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Bilski, Alice and Abstract Ideas: Is the Supreme Court at Least a Little Right but for Completely the Wrong Reason?

Its hard to believe its been over four years since the Supreme Court’s Bilski decision finding a computerized method of hedging ineligible for patenting under 35 USC Section 101, as constituting an unpatentable “abstract idea.”  In its Alice decision, the Court made it clear that despite the protestations of many “heavy hitter” amicus briefs, it remained committed to the abstract idea doctrine of 101 ineligibility, particularly as applied to software-based inventions.

Immediately after the Bilski decision was issued, it appeared to me, and others, that the prime target of the decision was broad, business method “inventions”, and that inventions more conventionally restricted to technology improvements would not be significantly affected.  Even after Alice was decided not long ago, I remained optimistic that the abstract idea doctrine would not be broadly applied to all software inventions, and furthermore I viewed it as particularly bad law.  In particular, it seemed incredulous to me that an invention explicitly limited to computerized embodiments could be said to be drawn to an “abstract” idea.  How can an invention that draws power and throws off heat be abstract?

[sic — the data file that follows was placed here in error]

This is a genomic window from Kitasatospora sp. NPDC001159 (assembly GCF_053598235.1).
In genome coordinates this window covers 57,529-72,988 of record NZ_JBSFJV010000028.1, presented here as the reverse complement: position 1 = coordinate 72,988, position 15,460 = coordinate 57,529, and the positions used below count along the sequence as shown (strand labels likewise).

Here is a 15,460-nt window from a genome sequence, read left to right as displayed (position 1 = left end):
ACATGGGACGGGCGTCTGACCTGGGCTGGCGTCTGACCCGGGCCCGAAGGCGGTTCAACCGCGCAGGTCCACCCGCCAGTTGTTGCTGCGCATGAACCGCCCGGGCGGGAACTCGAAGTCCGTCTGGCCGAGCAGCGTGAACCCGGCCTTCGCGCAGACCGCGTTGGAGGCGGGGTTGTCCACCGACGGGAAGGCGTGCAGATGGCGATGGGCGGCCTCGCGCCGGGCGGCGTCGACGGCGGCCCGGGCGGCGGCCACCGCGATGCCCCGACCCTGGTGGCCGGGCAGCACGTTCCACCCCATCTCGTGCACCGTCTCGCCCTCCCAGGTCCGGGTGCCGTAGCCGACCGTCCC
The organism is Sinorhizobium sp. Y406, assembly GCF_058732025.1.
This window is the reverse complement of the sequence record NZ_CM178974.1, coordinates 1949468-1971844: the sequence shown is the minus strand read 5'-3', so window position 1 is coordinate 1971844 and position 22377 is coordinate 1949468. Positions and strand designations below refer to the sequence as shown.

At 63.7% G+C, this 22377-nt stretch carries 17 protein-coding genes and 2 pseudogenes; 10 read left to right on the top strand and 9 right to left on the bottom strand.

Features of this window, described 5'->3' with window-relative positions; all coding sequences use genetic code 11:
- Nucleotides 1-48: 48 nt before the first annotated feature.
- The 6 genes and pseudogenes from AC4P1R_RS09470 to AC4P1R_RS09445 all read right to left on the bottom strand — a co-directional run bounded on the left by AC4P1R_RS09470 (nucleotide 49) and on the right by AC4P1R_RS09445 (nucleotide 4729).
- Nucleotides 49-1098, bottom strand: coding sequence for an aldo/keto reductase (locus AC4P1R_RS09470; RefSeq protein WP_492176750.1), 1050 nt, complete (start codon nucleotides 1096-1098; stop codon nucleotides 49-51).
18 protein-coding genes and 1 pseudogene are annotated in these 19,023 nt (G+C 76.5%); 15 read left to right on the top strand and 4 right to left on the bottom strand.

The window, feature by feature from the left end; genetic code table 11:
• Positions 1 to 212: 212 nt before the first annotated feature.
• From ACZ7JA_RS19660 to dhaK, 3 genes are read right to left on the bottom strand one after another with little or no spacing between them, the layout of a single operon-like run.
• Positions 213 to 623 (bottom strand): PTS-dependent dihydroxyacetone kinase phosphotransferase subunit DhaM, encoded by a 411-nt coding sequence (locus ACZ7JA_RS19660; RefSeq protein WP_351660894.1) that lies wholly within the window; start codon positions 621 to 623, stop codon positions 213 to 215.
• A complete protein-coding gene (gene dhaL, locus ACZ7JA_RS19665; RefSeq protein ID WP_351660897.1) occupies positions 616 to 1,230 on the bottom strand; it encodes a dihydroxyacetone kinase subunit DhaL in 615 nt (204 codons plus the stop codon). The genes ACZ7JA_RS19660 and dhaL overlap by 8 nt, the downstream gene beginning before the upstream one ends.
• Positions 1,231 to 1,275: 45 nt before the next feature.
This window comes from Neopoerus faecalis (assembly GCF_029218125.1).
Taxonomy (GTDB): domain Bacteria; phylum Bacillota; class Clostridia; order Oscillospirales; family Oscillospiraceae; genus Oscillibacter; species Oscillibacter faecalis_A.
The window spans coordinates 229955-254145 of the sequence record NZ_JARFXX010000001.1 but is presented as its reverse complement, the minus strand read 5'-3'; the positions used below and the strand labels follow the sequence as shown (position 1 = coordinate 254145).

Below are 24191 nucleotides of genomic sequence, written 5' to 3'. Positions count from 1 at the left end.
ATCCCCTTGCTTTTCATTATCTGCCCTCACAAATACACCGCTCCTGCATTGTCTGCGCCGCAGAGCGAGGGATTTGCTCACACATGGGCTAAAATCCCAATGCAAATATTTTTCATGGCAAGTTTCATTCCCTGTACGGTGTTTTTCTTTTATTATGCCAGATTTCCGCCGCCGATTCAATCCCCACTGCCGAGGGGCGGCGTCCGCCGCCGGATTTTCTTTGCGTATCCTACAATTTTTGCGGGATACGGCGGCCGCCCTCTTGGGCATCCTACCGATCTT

Quite recently, however, I began to see that perhaps an ever growing trend in the form of software patent claiming is unwittingly contributing to the confusion of courts at all levels as to what is an abstract software invention and what is not.  More specifically, I have noticed that over the years the USPTO has required less “technical formalism” in software patents, and in particular, software patent claims.  This means that more and more, due to how easy it is to enable a software idea, it has become common for some software patent applications to disclose software inventions at higher and higher levels of abstraction.



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